Least developed countries (LDC) overall set a higher tariff rate for textiles and apparel than other more advanced economies. For many poorest countries in the world, tariff remains the single largest source of tax revenue for the local government. However, it is also true that should these LDCs lower their tariff rate for textile inputs such as yarns and fabrics, it may help apparel manufacturers in these countries lower production cost and improve the price competitiveness of their finished apparel products in the world marketplace.

At the country level, countries with the highest tariff rate for textiles include Bahamas (37.1%), Ethiopia (28.0%), Uzbekistan (24.5%), Algeria (24.0%), Argentina (23.3%), and Brazil (23.3%). Whereas countries with the highest tariff rate for apparel include South Africa (41.0%), Namibia (41.0%), Swaziland (41.0%), Botswana (41.0%), Lesotho (41.0%), Bolivia (40.0%), Egypt (38.4%), Argentina (35.0%), Ethiopia (35.0%) and Brazil (35.0%).

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Data also shows that the import tariff rates of the US, EU(28) and Japan, the top three largest textile and apparel importers in the world, stay unchanged over the past three years.

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Additionally, there seems to be a positive relationship between a country’s import tariff rate for new clothing (HS 61 & 62) and used clothing (HS 6309). Of the total 180 countries covered by the International Trade Center (ITC) database, about 62.7% set an equal or higher tariff rate for new clothing than used clothing. Some African nations place a particularly high tariff rate for used clothing, including Zimbabwe (167%), South Africa (149%), Rwanda (117%), Namibia (80%), Tanzania (56%), and Uganda (41%).

Detailed tariff rates in Excel can be downloaded from HERE

CRS Releases Report on NAFTA Renegotiation and US Textile Manufacturing

23120124_10155817882672812_4644791366056415981_oKey findings:

U.S. textile and apparel trade with NAFTA members

  • The United States maintains a bilateral trade surplus in yarns and fabrics ($4.1 billion in 2016) as well as made-up textiles ($720 million in 2016) with NAFTA members.
  • Regarding apparel, the United States had a trade surplus with Canada of $1.4 billion and a trade deficit with Mexico of $2.7 billion in 2016.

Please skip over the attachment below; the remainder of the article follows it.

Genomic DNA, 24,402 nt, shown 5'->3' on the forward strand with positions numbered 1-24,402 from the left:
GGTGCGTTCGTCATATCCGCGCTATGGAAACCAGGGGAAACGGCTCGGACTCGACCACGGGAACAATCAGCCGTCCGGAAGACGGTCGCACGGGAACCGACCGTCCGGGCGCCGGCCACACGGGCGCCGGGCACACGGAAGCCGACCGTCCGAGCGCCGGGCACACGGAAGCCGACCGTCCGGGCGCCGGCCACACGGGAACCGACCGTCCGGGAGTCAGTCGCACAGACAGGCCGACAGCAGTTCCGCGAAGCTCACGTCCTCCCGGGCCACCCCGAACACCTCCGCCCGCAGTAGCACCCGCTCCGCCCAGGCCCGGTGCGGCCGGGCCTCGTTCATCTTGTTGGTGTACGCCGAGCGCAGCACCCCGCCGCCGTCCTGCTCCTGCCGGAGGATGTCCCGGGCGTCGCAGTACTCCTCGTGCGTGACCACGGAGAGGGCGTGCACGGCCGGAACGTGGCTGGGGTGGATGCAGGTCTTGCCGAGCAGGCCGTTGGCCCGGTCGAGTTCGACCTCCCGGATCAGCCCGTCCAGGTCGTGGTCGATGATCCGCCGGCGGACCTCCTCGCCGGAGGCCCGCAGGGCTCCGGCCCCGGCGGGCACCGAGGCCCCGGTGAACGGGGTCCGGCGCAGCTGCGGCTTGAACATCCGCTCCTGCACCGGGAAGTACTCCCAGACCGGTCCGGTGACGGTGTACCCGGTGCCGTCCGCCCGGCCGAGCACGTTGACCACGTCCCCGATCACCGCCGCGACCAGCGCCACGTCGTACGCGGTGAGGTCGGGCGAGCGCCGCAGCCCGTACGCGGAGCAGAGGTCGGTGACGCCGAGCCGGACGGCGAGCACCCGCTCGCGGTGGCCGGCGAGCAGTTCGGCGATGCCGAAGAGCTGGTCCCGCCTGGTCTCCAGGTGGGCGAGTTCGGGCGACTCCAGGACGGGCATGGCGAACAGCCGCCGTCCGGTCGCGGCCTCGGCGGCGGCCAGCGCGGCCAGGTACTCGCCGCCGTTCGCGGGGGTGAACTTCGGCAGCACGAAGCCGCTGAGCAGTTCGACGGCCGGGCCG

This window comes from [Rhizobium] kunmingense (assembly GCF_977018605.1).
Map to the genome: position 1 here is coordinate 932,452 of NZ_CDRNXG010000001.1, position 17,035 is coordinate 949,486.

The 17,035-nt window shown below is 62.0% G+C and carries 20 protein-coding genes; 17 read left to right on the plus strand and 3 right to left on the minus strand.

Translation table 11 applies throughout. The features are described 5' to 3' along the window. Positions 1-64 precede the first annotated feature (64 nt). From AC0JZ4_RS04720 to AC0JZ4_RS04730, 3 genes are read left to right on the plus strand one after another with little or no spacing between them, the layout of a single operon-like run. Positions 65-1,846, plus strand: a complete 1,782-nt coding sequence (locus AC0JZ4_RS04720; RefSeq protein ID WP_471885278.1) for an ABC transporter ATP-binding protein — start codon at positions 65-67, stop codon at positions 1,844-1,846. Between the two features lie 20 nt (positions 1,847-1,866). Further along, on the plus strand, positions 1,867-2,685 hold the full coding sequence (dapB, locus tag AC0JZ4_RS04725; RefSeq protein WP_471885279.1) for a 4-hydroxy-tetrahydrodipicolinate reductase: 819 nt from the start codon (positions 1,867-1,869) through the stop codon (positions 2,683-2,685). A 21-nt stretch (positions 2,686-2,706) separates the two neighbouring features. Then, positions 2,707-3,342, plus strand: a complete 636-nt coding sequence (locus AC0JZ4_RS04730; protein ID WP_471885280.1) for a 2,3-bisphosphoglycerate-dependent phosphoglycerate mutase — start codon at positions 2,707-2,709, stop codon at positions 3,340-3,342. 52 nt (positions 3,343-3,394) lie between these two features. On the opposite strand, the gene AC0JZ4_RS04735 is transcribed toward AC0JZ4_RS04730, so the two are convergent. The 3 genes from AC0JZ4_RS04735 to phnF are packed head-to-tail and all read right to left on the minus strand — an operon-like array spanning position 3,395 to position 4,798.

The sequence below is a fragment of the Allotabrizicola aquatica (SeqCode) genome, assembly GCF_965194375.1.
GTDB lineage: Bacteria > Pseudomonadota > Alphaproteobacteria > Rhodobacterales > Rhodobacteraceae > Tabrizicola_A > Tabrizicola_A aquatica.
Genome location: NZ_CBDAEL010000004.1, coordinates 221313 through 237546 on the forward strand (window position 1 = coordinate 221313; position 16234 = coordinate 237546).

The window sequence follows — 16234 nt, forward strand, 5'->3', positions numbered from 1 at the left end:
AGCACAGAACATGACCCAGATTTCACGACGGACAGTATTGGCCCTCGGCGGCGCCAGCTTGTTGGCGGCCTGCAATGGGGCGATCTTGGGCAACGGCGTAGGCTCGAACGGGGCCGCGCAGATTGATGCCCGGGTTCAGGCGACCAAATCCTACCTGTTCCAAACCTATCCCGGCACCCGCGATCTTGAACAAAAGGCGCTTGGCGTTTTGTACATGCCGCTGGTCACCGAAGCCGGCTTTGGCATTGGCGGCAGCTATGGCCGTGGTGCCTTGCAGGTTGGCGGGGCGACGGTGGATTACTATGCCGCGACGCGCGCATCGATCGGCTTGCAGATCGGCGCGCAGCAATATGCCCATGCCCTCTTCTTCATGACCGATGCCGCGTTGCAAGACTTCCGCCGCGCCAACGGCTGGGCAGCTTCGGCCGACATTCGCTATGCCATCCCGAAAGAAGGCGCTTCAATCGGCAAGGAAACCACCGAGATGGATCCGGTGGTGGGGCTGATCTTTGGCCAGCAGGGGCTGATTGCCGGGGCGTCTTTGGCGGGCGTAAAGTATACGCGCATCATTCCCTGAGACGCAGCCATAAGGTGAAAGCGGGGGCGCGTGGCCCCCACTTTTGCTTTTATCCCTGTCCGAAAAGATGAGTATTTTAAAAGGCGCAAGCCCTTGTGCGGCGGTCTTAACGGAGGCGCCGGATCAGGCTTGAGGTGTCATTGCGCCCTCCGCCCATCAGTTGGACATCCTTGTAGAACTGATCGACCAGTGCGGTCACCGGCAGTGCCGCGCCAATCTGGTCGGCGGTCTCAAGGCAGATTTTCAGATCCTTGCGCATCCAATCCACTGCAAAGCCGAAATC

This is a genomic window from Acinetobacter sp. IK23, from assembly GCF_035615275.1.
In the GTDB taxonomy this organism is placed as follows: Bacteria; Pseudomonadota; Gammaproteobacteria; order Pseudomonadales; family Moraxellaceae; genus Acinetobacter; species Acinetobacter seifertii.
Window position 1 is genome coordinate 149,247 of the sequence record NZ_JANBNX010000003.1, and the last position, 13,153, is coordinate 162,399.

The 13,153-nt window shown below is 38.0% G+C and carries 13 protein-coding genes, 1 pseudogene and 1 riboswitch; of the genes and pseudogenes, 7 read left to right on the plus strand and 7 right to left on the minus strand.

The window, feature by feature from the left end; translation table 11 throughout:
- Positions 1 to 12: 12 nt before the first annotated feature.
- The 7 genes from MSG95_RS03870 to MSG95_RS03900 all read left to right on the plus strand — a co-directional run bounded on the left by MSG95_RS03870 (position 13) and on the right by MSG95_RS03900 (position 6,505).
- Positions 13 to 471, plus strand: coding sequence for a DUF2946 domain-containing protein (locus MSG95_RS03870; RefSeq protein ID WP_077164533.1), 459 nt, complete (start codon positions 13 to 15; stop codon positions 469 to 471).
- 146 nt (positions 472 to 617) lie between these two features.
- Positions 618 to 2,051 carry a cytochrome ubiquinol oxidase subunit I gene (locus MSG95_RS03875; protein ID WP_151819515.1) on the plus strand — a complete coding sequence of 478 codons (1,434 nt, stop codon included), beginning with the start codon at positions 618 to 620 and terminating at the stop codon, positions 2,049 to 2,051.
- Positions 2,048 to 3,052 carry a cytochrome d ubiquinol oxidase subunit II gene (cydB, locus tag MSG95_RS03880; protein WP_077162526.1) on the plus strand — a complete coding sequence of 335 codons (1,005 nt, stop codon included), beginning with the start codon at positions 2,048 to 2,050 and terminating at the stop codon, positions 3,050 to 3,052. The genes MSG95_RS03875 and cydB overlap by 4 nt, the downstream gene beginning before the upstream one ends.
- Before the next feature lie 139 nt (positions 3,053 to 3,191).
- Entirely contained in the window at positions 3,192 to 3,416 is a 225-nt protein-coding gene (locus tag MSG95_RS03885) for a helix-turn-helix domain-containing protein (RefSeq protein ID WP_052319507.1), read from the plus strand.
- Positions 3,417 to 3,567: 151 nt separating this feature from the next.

Impact of NAFTA on employment and production in the U.S. textile and apparel industry

  • The effects of NAFTA are NOT straightforward, and the drop in U.S. domestic textile and apparel production and jobs cannot be blamed solely on NAFTA.
  • The U.S. International Trade Commission (USITC) concluded that imports of textiles had a tiny effect on U.S. textile industry employment (a 0.4% decline) from 1998 to 2014, which covers most of the period since NAFTA’s enactment. However, the collapse of the U.S. domestic apparel industry and changing clothing tastes may have had a more significant impact on domestic textile production.
  • There is little evidence that NAFTA was the decisive factor for the loss of jobs in the U.S. apparel manufacturing sector, given that the major growth in apparel manufacturing for the U.S. market has occurred in Asian countries that receive no preferences under NAFTA.

Impact of the Tariff Preference Level (TPL) in NAFTA

  • In nearly every year since 2010, Mexico has come close to exporting the maximum allowable amount of cotton and man-made fiber apparel with duty-free foreign content. Canada’s TPL fill rates are typically highest for cotton and man-made fiber fabric and made-up products but are not usually fully filled.
  • It is not clear that eliminating the TPL program would result in a substantial return of textile production or jobs to the United States; if it were to raise the cost of Mexican apparel production, it could instead result in imports from other countries displacing imports from Mexico.
  • Other than U.S. fashion brands and retailers, Mexico and Canada reportedly oppose the elimination of the NAFTA TPL program too.

 Possible Effects of Potential NAFTA Modification